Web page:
With these ideas at the model’s center, what is developed via dialogue and the sharing of literature, or art, or research, etc., can be expressive of/serve these educational ends. Although small in nature this type model, in the course of its development, will legitimately and clearly speak to the long-term interests of both our countries.

An Initial Project

I have completed my stay, and in terms of discussing the above “model”, it was clear that the ideas represent ones of interest. In this sense the following is proposed relative to actually initiating a “grass-roots” oriented bridge between our countries.

Bike race in Havana

Forming a “work group” developed from the organizations I have contacted (importantly, organizations which have a link to both the government and the University) and from similar organizations that can be involved from my country, we can together develop a “symposium on dialogue.” At this juncture, here is a general idea on what this would be. With students from both countries involved from the beginning/developmental stages, we could bring together individuals from academia, politics, community work, arts, media, entertainment, etc. to discuss the ideological issues that have been at the forefront of our mutual concerns. From this, attention can be garnered on the issues and the intent of continuing corresponding dialogue, perhaps a documentary or music developed, and certainly some shared research projects between students/universities could begin. This should not be seen in the context of necessarily resolving all our differences, but more as an open dialogue to facilitate better future relationships. In short, and as those I talked with seem to agree, it’s about time this happens.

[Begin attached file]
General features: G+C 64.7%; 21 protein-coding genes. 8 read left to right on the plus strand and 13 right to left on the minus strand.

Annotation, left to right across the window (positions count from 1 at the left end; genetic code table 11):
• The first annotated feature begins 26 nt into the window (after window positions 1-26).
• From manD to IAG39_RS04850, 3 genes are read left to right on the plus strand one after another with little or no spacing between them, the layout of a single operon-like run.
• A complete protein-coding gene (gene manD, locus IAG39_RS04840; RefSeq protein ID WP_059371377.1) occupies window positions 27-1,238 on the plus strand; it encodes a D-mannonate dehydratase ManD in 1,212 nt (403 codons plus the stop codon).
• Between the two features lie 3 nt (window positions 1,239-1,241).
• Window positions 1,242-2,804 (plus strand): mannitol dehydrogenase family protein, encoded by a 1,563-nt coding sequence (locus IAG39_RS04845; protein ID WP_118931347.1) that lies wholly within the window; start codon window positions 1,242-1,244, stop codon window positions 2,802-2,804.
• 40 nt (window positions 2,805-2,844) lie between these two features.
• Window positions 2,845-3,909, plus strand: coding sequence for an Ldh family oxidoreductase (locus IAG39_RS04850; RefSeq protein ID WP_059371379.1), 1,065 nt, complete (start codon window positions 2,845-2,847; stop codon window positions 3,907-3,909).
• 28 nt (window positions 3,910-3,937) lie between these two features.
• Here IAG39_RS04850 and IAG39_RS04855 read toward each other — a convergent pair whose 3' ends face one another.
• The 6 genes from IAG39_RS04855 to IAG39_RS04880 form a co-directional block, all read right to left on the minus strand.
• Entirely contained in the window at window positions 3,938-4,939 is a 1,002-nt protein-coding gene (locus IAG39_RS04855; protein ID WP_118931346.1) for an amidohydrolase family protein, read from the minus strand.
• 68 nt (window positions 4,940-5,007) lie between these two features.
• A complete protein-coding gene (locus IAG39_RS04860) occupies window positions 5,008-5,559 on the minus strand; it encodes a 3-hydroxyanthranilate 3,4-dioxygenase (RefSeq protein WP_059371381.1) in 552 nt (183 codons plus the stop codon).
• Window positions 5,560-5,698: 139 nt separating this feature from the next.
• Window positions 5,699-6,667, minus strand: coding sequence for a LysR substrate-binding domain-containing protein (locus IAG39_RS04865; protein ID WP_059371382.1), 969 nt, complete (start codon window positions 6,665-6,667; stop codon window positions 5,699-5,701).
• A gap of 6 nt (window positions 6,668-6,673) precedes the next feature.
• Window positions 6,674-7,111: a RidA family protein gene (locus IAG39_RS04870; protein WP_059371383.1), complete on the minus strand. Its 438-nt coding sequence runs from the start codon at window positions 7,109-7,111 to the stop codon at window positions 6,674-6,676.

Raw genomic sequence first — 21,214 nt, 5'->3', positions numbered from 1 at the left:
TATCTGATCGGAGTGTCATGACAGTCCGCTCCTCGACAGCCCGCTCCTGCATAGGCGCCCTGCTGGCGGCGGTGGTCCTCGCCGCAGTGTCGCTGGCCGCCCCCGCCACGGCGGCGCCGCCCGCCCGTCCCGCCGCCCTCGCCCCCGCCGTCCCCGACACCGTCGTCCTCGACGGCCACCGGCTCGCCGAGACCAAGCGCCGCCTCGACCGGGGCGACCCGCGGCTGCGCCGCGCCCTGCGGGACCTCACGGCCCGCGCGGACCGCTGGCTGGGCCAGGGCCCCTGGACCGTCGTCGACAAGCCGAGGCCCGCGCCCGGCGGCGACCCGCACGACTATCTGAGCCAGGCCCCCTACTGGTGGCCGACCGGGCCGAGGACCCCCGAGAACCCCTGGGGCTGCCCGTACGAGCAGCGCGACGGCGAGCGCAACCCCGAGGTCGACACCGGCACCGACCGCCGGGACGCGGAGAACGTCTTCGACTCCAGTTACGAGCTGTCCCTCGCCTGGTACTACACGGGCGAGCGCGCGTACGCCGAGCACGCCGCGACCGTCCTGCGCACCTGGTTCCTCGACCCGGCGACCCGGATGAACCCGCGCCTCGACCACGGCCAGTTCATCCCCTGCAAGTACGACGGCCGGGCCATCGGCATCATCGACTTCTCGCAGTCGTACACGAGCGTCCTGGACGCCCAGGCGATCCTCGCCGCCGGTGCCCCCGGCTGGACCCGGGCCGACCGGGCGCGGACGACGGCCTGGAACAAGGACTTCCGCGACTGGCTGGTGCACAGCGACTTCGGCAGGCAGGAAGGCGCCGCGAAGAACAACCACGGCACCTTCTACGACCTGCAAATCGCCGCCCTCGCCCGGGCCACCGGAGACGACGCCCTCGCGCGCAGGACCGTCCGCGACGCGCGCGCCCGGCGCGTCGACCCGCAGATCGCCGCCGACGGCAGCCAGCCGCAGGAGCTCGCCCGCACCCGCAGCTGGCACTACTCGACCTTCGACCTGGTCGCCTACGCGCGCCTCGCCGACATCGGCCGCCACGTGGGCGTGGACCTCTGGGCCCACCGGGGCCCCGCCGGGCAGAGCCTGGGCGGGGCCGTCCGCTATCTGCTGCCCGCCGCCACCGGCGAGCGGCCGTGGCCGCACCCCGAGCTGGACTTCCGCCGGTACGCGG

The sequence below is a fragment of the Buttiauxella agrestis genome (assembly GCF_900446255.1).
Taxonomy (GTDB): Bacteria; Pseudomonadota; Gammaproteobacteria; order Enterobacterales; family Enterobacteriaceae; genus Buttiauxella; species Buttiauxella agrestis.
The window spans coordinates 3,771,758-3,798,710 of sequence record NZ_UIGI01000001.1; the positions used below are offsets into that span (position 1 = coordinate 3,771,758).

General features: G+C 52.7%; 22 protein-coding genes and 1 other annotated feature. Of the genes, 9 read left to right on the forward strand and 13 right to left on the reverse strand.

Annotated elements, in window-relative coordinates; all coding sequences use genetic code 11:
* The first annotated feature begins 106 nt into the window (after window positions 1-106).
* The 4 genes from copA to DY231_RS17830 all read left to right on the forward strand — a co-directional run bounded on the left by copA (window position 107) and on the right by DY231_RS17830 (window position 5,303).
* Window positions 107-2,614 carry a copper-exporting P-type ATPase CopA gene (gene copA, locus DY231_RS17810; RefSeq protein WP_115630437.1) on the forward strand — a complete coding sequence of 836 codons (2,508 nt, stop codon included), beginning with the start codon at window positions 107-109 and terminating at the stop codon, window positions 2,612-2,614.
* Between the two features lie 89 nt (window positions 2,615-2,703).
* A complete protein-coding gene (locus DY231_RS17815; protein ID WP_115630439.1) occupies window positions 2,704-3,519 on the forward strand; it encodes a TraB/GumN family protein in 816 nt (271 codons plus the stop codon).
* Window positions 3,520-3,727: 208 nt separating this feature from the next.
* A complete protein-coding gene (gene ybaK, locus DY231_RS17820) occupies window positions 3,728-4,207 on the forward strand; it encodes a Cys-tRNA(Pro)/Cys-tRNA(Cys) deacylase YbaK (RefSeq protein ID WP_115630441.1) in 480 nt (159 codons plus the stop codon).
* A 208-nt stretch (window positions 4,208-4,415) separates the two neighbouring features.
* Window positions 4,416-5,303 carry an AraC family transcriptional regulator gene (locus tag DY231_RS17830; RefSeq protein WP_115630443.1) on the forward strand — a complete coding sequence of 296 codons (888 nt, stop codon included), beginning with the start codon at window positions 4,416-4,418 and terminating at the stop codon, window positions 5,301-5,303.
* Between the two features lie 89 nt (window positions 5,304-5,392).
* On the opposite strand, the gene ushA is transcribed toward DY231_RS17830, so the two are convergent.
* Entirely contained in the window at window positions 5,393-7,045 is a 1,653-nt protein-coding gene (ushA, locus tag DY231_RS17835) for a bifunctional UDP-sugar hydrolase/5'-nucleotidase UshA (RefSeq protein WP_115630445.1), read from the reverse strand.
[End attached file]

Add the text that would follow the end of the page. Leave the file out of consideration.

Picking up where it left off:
There are certainly both procedural and substantive issues that will need to be tended to, and funding will be an issue as well. But given the issues (and their immediacy), and that we have universities and organizations poised to help, and that this will not require a burdensome sum of money to organize (especially given the potential rewards), I would strongly urge that the discussions and contacts already initiated be utilized to their fullest extent. In this sense, I am hoping to further integrate those who can help move the ideas/interest/energy forward. Again, what is being proposed is based on the value of education — the sharing of ideas and thoughts with the next generations in mind. As both an educator and a participant with issues that relate to bettering international understanding, I’m confident that this is a viable and timely way to proceed.

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So I imagine you have the picture. One might scratch his head thinking that this seems so obvious a course of action, that this type bridge must already have been built. But this is not the case. And you can well imagine the worn-out, archaic reasons for this may be the same ones used to deflate the spirit from this initiative – the same spirit interestingly tied to both our country’s beginnings. Of course, we shall see.